In physical teletype machines, CR had a very important meaning - "return the carriage", which is to say, "move the paper back to the start of the line". This was obviously a necessary command to execute between each line of text, to avoid printing letters on top of each other, which would be bad. Therefore, carriage returns were normally paired with the "line feed" character (ASCII 0x0A), which you've seen represented as LF or \n, to instruct the printer to realign the paper and then start printing at the beginning of the line. In fact, it was important to place the CR before the LF when breaking a line, because many teletypes could take a while to complete the "carriage return" action, and if you tried to print literal characters before it was completed they would smudge across the paper instead of printing where they were supposed to.

Because most computers before about the late 1970s3 could be expected to print some or all of their output on teletypes, the character sequence CRLF became ubiquitous in text file encodings to mean "line break", as in "literally begin printing on the next line". Even after teletypes disappeared from the computer world, many operating systems kept this standard for various legacy reasons.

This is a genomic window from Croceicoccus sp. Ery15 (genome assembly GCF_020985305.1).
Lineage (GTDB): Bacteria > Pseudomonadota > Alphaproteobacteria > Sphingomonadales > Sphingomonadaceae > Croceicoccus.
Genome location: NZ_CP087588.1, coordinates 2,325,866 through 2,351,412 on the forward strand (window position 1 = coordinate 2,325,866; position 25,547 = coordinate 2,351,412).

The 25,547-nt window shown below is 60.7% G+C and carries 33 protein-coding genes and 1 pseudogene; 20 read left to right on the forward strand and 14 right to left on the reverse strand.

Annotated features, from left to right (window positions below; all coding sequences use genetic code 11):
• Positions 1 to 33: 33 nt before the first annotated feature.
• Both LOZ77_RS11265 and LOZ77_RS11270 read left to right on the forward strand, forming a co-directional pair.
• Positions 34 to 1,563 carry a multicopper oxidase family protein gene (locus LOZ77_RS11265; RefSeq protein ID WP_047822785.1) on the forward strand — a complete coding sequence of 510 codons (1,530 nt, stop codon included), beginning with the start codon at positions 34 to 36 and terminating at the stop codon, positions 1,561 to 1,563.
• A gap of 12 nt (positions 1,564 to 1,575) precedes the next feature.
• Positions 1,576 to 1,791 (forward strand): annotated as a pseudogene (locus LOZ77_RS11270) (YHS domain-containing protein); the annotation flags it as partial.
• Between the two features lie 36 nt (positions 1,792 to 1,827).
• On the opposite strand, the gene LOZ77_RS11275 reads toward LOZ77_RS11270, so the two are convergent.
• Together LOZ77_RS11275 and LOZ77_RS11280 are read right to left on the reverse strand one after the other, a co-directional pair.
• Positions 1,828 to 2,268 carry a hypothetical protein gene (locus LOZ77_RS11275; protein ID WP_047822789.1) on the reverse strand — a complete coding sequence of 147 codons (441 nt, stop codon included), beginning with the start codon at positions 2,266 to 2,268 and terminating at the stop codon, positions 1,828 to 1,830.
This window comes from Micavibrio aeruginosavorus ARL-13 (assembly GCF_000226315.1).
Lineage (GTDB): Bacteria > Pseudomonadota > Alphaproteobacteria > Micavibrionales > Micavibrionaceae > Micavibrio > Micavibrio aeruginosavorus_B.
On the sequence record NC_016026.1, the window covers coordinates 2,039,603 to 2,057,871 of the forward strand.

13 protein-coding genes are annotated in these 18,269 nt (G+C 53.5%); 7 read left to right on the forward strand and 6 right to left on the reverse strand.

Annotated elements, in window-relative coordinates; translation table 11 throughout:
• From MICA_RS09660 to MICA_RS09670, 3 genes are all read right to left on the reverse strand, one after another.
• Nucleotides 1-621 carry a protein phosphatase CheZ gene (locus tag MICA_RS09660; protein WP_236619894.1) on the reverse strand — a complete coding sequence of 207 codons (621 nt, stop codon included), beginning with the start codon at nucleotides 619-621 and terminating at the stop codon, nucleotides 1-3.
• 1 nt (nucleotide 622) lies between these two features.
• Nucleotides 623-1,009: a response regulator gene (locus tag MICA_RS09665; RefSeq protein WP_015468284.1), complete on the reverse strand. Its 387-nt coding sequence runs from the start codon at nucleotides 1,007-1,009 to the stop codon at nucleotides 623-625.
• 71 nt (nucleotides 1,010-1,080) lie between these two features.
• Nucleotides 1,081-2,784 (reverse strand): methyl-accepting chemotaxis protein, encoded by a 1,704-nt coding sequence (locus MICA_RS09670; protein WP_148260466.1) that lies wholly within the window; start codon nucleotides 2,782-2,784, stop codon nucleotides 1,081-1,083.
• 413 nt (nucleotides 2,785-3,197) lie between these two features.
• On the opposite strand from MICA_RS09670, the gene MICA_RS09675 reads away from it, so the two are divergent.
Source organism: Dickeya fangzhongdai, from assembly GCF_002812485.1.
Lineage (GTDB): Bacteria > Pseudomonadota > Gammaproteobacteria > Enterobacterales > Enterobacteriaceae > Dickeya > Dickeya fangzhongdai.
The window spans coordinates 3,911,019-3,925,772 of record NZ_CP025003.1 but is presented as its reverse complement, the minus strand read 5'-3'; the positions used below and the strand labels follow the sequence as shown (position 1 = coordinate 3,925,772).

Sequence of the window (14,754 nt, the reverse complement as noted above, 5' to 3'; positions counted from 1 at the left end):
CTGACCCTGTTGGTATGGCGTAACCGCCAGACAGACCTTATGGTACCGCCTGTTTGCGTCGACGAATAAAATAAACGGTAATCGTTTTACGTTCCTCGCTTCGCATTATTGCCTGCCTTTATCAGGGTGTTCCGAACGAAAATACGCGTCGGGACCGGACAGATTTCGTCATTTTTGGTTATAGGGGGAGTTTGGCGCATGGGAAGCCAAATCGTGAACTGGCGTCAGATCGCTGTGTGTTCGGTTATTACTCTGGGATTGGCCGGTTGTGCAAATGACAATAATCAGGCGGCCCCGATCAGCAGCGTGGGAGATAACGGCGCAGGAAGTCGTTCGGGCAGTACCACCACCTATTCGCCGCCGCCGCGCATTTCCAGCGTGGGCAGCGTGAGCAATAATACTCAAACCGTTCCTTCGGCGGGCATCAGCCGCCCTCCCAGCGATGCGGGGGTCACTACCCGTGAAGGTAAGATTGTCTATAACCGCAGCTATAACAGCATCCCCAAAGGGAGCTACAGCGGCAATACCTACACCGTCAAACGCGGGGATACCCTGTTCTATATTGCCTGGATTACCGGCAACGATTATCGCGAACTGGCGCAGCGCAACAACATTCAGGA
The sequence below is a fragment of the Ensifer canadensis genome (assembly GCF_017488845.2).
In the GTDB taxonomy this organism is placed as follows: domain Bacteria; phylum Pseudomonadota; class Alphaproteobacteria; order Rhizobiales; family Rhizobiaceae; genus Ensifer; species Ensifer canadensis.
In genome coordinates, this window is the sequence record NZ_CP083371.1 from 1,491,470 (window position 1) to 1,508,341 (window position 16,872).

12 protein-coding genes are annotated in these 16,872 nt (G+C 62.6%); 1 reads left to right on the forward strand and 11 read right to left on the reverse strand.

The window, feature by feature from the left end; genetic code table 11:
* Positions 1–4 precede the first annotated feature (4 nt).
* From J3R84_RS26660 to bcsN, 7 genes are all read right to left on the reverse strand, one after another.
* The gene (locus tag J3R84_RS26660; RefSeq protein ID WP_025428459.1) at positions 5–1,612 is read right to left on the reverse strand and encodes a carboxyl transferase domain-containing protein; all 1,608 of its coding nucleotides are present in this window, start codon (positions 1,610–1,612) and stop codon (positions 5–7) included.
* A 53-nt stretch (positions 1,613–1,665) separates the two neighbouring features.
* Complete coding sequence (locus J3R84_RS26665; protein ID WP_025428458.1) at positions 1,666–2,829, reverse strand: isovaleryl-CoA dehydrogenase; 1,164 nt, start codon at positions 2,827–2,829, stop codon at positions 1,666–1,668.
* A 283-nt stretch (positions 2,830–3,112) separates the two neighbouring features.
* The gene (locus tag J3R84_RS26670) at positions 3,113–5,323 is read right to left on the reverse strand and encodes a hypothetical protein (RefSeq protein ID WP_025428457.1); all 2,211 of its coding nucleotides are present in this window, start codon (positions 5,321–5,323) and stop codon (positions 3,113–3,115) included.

One of those operating systems was CP/M, which was a commercial success in the late 1970s. In the early 80s, a guy named Bill Gates4 created a competing operating system called MS-DOS which was designed to be fully compatible with CP/M. This included line endings. MS-DOS was used as the foundation for an operating system named Windows, which you may have encountered a time or two. Windows continues to use CRLF as the standard for line endings even today.